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ORIGINAL ARTICLE
Year : 2020  |  Volume : 9  |  Issue : 3  |  Page : 189-195

The outcome of fetuses diagnosed with congenital cystic adenomatous malformation of the lungs: Experience of a regional neonatal center (2004–2016)


1 Neonatal Intensive Care Unit, Corniche Hospital, Abu Dhabi, United Arab Emirates
2 Neonatal Intensive Care Unit, Luton and Dunstable University Hospital NHS Trust, Luton, England, UK

Correspondence Address:
Dr. Akuma Oti Akuma
Neonatal Intensive Care Unit, Corniche Hospital, P. O. Box 378, Abu Dhabi
United Arab Emirates
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Source of Support: None, Conflict of Interest: None


DOI: 10.4103/jcn.JCN_1_20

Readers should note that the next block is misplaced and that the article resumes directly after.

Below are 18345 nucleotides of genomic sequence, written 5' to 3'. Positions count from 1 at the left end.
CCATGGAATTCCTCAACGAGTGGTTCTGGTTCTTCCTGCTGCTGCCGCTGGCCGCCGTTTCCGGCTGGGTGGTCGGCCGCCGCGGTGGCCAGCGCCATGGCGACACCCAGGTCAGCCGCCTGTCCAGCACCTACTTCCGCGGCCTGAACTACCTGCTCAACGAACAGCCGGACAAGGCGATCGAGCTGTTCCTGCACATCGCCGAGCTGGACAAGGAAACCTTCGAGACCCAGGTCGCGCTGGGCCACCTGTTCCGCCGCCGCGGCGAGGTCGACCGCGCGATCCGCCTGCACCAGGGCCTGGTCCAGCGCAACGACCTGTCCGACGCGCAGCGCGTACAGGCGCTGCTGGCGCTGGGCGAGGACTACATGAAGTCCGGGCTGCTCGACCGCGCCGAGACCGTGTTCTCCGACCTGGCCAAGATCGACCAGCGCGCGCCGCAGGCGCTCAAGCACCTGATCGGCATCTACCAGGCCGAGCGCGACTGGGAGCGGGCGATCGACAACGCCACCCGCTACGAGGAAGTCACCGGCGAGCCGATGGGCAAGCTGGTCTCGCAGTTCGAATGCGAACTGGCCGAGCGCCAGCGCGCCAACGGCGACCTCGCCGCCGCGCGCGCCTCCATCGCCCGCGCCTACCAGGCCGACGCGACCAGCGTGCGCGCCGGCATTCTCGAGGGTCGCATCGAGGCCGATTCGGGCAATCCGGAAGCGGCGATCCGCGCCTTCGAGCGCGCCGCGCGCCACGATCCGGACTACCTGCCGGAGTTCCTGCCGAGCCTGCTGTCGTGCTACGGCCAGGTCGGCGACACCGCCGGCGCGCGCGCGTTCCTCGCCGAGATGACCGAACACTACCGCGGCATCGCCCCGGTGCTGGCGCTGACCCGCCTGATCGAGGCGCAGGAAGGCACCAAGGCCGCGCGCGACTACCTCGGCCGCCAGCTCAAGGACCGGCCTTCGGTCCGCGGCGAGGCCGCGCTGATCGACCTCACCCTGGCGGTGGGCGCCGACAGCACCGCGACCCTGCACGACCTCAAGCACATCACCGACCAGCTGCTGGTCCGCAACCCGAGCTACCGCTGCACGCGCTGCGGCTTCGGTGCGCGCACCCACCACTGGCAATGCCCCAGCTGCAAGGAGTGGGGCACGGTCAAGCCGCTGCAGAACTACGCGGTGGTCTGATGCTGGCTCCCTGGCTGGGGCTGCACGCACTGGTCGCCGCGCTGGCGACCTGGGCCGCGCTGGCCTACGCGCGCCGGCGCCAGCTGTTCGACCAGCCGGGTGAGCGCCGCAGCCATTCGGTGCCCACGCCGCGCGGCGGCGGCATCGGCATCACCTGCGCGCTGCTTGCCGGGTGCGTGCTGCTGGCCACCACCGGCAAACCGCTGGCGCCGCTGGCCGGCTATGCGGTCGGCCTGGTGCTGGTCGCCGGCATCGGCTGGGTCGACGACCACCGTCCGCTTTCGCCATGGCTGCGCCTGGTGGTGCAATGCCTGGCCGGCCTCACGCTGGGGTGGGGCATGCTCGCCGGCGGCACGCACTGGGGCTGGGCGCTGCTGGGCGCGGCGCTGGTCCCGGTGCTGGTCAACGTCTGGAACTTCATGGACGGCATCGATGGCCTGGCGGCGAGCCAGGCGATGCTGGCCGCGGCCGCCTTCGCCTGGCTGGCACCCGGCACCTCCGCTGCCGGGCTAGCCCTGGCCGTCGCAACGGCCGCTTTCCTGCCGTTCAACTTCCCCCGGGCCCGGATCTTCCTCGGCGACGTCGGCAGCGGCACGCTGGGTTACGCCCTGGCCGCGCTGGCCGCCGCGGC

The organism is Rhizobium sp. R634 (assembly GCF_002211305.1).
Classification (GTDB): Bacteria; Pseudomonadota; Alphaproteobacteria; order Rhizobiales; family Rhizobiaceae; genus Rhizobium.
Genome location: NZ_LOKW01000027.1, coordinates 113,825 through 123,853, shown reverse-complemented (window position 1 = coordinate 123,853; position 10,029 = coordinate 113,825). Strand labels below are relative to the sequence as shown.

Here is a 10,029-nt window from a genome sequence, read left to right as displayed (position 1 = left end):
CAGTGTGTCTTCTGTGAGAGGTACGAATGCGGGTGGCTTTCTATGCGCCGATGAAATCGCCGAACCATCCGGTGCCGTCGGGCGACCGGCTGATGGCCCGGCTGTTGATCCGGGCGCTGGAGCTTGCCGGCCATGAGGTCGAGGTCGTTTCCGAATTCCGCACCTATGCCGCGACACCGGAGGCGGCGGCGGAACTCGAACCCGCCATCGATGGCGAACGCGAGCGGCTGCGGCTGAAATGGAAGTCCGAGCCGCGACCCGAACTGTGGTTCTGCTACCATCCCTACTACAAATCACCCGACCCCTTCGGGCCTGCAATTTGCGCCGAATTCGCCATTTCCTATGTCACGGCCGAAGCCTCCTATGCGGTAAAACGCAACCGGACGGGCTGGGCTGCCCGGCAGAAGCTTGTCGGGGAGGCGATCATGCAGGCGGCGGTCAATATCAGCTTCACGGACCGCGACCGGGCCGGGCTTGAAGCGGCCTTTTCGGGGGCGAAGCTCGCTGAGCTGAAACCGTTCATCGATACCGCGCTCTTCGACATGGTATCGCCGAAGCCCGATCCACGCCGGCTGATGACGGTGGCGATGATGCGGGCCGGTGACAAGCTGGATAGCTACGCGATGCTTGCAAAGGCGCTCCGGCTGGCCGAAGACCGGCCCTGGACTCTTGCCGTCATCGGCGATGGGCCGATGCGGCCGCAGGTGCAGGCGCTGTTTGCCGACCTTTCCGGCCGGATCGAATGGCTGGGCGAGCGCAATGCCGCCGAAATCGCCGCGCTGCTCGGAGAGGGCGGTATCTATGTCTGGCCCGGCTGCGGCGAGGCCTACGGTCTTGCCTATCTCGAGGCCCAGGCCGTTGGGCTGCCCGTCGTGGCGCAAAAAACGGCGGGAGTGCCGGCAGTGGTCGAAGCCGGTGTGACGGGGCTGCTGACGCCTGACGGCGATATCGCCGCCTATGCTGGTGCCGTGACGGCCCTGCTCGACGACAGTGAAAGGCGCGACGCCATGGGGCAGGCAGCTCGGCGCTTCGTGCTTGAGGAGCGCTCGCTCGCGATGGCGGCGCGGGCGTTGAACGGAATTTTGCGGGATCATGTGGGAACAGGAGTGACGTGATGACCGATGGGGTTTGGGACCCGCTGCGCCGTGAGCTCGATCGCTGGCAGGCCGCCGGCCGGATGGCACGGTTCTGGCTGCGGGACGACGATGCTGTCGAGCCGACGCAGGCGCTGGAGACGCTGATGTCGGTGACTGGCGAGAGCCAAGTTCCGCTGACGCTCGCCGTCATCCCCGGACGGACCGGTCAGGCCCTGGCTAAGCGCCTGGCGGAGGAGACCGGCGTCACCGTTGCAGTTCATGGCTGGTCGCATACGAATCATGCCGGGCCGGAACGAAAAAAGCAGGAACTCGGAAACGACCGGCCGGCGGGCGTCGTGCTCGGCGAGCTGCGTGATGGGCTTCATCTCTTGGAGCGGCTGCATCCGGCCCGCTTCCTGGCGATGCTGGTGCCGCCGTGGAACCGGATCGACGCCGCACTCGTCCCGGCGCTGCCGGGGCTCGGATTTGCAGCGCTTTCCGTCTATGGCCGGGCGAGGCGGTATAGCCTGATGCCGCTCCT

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Objective: Although much is known about the antenatal course of congenital cystic adenomatous malformation (CCAM), the postnatal course is less well documented. The vast majority of infants remain asymptomatic at birth, with the controversy surrounding the postnatal management of such infants. We reviewed the outcome of fetuses diagnosed with CCAM in our center and evaluated their symptom burden during the 1st year of life. Methods: A retrospective review of maternal and infant medical records of all cases with antenatal diagnosis of CCAM managed in a regional perinatal center over 12 years, and infant outcome at 1 year of age is presented. Results: Forty-two eligible singleton pregnancies/infants were identified. Thirteen babies (30.9%) were symptomatic and 29/42 (69.1%) asymptomatic at birth. 7/13 (53.9%) symptomatic infants had associated antenatal complications. The fetal lesions were more likely to remain static or reduce in size during pregnancy in asymptomatic (26/29; 89.6%) than symptomatic babies (8/13; 61.6%). All babies had chest radiographs after birth, but computed tomography (CT) scan was done in only a few symptomatic babies; 7/42 (16.7%) during the neonatal period and a further 3/42 (7.1%) during infancy. The majority (8/13; 61%) of the symptomatic babies had surgical intervention compared to only 1/29 (3.4%) asymptomatic babies who had surgery. However, most babies remained symptom-free during infancy. Death within the cohort was limited to babies who were symptomatic (4/13; 31%). Conclusion: Most pregnancies diagnosed with CCAM remain uncomplicated. The behavior of the prenatal lesion could help predict the postnatal outcome. Our experience highlights that CCAM persistence cannot be excluded from chest radiographs; hence, the need for chest CT scans. Symptom surveillance should help guide the need for surgery in asymptomatic infants. However, only skilled clinicians who can offer long-term follow-up, until the transition into adulthood should oversee surveillance to ensure safety.


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